JACKSON — Mississippi lawmakers are watching tomorrow’s launch of Internet gambling in New Jersey.
House Gaming Committee Chairman Richard Bennett, R-Long Beach, told the Sun Herald that hearings and discussions on Internet gambling are planned during Mississippi’s 2014 legislative session.
However, he predicted no action, saying he’d rather let Nevada, New Jersey and Delaware — the three states where Internet gambling is legal — work things out.
“I don’t believe we’re going to have anything come out on it this session,” Bennett said. “It’s just too early right now,” he said.
But Bennett said he doesn’t plan to wait for long. And when lawmakers do act, Bennett said he wants to license only companies that own casinos in Mississippi to provide Internet gambling.
State Rep. Bobby Moak, a Bogue Chitto Democrat and longtime gambling legislation point man, introduced Internet gambling legislation the last two years and says he plans to try again in 2014.
“You have to take some risk,” he said.
Moak said Internet gambling will give the casinos and state treasury a boost.
Some websites claim online wagering is already legal in Mississippi because state legislation doesn’t specifically ban it. But Allen Godfrey, executive director of the state Gaming Commission, said those claims are wrong.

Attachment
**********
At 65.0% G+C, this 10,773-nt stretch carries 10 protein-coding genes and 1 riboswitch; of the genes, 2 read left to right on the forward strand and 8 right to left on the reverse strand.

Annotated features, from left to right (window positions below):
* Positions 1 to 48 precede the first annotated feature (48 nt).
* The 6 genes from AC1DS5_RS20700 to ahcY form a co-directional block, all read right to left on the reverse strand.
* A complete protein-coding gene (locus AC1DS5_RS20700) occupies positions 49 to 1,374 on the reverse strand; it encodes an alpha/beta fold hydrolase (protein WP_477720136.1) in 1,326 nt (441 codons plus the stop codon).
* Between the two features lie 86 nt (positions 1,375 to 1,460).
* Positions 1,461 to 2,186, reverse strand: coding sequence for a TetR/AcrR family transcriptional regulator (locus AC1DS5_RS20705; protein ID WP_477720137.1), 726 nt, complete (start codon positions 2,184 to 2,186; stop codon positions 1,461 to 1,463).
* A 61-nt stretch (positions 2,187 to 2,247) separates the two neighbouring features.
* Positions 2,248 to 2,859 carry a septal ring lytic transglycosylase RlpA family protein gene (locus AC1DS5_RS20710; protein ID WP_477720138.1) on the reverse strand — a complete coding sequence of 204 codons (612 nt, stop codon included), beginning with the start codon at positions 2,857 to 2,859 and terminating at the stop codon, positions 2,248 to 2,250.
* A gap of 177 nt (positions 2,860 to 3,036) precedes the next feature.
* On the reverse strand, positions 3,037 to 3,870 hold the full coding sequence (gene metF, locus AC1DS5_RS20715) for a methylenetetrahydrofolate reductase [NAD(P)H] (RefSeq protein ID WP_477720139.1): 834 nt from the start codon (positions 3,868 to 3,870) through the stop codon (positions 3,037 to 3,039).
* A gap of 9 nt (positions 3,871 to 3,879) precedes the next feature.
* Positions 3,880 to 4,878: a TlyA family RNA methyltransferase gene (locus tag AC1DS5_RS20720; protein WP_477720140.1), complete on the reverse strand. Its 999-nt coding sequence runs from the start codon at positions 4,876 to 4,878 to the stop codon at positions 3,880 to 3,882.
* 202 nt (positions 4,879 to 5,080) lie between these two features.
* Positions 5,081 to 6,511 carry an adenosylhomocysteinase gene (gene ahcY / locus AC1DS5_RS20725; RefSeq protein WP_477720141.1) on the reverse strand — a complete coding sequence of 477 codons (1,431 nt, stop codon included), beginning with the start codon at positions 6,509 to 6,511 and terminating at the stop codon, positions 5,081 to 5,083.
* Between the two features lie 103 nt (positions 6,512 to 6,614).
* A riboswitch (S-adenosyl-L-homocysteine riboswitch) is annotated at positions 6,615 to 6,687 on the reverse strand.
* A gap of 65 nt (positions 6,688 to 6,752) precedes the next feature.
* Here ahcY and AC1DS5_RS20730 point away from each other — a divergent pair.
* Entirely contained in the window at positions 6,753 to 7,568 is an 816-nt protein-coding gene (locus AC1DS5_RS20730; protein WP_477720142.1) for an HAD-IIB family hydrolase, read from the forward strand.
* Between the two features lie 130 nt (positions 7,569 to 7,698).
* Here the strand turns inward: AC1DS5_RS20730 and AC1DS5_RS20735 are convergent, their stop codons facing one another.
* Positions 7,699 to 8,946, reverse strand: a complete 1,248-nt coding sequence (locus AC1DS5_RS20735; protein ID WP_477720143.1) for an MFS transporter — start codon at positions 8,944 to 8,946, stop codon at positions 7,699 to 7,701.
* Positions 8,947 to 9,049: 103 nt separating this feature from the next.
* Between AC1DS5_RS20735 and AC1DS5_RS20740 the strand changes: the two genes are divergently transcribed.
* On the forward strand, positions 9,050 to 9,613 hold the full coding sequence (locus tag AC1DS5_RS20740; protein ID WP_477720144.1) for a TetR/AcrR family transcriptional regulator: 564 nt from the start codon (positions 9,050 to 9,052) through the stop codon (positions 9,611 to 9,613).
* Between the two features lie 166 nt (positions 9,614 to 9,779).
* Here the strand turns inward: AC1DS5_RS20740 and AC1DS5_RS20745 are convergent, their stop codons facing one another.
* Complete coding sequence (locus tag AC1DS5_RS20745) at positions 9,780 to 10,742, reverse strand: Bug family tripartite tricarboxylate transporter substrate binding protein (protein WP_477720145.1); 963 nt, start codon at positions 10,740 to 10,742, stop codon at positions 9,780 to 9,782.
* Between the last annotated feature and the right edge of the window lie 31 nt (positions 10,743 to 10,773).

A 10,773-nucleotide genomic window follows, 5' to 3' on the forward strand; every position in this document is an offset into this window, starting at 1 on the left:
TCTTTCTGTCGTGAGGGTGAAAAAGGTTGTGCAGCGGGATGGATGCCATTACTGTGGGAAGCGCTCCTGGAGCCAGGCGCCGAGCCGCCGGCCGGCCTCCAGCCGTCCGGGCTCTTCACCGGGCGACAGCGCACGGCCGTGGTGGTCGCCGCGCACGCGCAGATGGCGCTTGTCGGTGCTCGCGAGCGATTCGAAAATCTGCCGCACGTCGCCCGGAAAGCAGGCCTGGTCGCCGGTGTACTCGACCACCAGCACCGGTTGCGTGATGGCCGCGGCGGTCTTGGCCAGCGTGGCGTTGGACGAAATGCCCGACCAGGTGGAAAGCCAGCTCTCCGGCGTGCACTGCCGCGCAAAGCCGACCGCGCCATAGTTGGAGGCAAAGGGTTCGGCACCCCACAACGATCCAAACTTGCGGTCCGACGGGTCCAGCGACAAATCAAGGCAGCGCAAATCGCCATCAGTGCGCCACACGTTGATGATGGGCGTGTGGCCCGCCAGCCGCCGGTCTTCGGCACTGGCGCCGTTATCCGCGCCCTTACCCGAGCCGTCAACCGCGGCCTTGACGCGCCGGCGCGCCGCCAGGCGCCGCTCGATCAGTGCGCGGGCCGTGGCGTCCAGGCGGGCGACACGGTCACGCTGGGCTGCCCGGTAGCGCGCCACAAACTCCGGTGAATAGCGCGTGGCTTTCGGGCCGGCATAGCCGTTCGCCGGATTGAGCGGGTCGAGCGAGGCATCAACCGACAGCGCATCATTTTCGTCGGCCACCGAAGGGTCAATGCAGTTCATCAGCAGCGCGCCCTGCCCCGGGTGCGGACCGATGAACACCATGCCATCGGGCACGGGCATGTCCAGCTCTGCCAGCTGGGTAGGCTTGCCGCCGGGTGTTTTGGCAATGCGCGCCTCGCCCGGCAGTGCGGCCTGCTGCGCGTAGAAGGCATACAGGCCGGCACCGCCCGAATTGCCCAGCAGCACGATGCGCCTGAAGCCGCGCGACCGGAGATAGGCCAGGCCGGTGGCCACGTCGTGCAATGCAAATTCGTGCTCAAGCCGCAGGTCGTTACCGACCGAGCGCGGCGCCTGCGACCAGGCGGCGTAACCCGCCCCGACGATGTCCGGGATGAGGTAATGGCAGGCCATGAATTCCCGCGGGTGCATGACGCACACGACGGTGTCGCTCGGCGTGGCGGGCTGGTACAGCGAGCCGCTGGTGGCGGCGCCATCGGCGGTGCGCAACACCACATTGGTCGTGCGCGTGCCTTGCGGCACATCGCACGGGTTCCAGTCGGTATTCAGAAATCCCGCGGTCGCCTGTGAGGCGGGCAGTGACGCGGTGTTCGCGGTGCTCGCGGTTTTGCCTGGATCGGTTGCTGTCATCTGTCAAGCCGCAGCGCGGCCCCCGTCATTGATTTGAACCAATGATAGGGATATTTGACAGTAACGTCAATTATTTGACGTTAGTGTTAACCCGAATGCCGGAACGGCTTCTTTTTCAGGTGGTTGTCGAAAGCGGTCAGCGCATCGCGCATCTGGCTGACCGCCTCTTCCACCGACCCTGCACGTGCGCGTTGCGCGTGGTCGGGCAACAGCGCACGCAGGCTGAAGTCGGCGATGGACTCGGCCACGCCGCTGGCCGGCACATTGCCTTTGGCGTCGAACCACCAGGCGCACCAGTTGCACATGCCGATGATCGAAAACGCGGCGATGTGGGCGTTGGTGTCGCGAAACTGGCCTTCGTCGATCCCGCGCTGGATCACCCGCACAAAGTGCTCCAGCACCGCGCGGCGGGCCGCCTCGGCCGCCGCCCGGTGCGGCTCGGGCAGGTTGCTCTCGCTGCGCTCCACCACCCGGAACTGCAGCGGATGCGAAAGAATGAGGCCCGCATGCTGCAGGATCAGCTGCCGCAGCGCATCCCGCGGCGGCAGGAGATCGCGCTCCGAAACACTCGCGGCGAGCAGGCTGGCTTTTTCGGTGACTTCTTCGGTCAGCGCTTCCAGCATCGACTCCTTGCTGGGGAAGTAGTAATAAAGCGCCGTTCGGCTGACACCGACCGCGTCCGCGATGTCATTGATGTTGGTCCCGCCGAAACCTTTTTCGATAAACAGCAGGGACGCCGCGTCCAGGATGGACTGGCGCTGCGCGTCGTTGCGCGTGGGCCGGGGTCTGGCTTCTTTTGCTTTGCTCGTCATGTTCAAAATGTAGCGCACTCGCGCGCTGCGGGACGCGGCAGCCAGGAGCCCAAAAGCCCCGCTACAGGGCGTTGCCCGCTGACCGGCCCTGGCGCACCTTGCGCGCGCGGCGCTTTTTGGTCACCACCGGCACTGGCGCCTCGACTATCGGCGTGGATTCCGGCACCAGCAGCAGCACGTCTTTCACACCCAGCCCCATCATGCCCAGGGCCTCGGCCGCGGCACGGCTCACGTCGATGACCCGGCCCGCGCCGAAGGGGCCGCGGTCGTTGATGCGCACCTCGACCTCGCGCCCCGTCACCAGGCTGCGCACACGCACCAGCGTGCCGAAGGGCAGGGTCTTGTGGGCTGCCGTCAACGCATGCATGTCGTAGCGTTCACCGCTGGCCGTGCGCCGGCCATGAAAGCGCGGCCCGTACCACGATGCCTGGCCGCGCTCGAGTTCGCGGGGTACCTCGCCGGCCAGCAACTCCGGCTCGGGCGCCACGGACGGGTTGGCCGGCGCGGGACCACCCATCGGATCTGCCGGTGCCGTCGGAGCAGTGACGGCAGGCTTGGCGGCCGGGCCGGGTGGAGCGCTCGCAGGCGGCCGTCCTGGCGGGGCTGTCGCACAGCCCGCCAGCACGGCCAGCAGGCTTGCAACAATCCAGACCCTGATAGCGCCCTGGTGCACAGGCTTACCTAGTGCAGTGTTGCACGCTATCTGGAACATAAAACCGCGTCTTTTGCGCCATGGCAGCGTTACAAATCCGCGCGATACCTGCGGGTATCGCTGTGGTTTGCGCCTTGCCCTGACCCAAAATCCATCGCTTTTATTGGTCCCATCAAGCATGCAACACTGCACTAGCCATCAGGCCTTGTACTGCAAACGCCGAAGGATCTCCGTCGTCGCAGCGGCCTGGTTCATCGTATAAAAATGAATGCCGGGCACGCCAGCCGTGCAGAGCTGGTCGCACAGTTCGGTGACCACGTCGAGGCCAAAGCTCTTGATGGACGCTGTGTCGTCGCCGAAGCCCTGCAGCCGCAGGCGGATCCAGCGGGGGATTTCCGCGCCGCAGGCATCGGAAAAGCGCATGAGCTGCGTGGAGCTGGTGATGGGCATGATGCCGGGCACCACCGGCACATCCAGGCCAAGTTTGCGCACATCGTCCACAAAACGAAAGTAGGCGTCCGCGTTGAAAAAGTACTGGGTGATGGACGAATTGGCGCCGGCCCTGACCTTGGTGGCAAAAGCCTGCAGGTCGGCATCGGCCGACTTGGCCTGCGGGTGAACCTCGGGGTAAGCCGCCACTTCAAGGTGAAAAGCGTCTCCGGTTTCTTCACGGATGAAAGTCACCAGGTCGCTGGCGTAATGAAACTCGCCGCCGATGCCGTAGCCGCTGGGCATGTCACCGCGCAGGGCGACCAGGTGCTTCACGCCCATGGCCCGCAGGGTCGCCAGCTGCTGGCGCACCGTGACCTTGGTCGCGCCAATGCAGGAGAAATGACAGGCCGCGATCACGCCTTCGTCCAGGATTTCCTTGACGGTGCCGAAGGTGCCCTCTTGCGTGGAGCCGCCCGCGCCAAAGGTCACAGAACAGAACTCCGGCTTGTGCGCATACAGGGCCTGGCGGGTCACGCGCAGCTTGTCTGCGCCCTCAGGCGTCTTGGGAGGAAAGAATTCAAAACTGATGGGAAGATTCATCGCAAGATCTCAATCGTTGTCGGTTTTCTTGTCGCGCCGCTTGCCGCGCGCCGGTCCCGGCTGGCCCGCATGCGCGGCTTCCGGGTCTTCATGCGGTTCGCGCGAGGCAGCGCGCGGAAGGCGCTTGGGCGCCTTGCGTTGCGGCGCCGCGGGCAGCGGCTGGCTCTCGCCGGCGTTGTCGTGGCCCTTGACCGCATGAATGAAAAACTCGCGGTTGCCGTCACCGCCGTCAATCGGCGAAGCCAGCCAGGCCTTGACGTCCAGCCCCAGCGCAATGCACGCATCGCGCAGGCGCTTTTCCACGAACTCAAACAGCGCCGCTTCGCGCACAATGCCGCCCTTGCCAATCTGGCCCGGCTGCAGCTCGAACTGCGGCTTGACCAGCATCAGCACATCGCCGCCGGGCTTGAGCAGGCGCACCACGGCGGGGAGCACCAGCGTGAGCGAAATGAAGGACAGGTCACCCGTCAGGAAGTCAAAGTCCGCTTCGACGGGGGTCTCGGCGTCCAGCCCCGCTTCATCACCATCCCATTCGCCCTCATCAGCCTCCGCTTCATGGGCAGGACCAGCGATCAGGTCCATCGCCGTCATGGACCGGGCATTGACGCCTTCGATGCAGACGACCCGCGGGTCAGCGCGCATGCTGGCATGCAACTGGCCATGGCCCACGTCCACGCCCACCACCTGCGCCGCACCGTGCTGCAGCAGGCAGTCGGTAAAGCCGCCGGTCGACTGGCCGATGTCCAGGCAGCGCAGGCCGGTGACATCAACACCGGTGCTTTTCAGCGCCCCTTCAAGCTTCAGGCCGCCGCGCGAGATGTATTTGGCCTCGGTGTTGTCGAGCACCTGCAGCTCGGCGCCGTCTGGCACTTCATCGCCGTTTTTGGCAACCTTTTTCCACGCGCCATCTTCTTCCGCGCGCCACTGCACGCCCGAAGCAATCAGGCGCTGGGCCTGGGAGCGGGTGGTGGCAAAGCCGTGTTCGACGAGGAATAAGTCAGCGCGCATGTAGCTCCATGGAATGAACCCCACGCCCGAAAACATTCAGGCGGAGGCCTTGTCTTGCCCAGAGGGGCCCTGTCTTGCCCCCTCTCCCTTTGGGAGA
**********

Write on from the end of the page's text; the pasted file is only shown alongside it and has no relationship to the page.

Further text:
“Internet gambling is not a legal thing in Mississippi,” he said.
Internet gambling in New Jersey isn’t restricted to residents, but a gambler must be in the state to wager and must be a club member of a New Jersey casino.
Although New Jersey is ready to go with Internet gambling, Wells Fargo, Bank of America, PayPal and some of the other large companies won’t allow wagers on credit cards.
E. Eugene Johnson, senior vice president of market research and online studies for Spectrum Gaming Group in New Jersey said banks that stopped taking credit card bets in 2006, when the federal government outlawed Internet gambling, have decided not to take them now.
In 2011, the Justice Department issued a letter saying online gambling is legal when it is allowed at the state level, but Johnson said state-by-state issues bump up against federal regulations on a number of points.